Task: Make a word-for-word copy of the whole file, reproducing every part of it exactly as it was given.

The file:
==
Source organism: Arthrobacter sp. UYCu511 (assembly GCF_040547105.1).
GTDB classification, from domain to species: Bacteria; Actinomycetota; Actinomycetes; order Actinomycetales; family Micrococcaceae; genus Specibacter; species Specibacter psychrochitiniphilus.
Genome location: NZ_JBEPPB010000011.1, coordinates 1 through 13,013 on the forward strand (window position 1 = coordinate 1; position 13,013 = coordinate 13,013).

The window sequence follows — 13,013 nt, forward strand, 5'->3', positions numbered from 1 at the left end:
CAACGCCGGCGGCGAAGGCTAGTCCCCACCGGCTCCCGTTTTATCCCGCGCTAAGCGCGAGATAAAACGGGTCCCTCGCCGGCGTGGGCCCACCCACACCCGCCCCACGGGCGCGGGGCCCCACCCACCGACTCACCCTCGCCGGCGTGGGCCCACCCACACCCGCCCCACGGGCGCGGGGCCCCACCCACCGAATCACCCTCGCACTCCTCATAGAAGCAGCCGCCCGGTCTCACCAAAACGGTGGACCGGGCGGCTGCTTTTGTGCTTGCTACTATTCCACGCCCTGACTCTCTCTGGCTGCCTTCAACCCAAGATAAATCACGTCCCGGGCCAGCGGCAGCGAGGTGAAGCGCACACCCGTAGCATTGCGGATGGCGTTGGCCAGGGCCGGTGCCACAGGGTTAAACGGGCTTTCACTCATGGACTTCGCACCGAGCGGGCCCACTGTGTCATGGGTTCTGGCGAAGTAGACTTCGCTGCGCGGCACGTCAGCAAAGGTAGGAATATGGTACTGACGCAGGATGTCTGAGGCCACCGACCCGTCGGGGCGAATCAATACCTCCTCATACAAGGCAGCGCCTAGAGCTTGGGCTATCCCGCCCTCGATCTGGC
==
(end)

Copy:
Source organism: Arthrobacter sp. UYCu511 (assembly GCF_040547105.1).
GTDB classification, from domain to species: Bacteria; Actinomycetota; Actinomycetes; order Actinomycetales; family Micrococcaceae; genus Specibacter; species Specibacter psychrochitiniphilus.
Genome location: NZ_JBEPPB010000011.1, coordinates 1 through 13,013 on the forward strand (window position 1 = coordinate 1; position 13,013 = coordinate 13,013).

The window sequence follows — 13,013 nt, forward strand, 5'->3', positions numbered from 1 at the left end:
CAACGCCGGCGGCGAAGGCTAGTCCCCACCGGCTCCCGTTTTATCCCGCGCTAAGCGCGAGATAAAACGGGTCCCTCGCCGGCGTGGGCCCACCCACACCCGCCCCACGGGCGCGGGGCCCCACCCACCGACTCACCCTCGCCGGCGTGGGCCCACCCACACCCGCCCCACGGGCGCGGGGCCCCACCCACCGAATCACCCTCGCACTCCTCATAGAAGCAGCCGCCCGGTCTCACCAAAACGGTGGACCGGGCGGCTGCTTTTGTGCTTGCTACTATTCCACGCCCTGACTCTCTCTGGCTGCCTTCAACCCAAGATAAATCACGTCCCGGGCCAGCGGCAGCGAGGTGAAGCGCACACCCGTAGCATTGCGGATGGCGTTGGCCAGGGCCGGTGCCACAGGGTTAAACGGGCTTTCACTCATGGACTTCGCACCGAGCGGGCCCACTGTGTCATGGGTTCTGGCGAAGTAGACTTCGCTGCGCGGCACGTCAGCAAAGGTAGGAATATGGTACTGACGCAGGATGTCTGAGGCCACCGACCCGTCGGGGCGAATCAATACCTCCTCATACAAGGCAGCGCCTAGAGCTTGGGCTATCCCGCCCTCGATCTGGC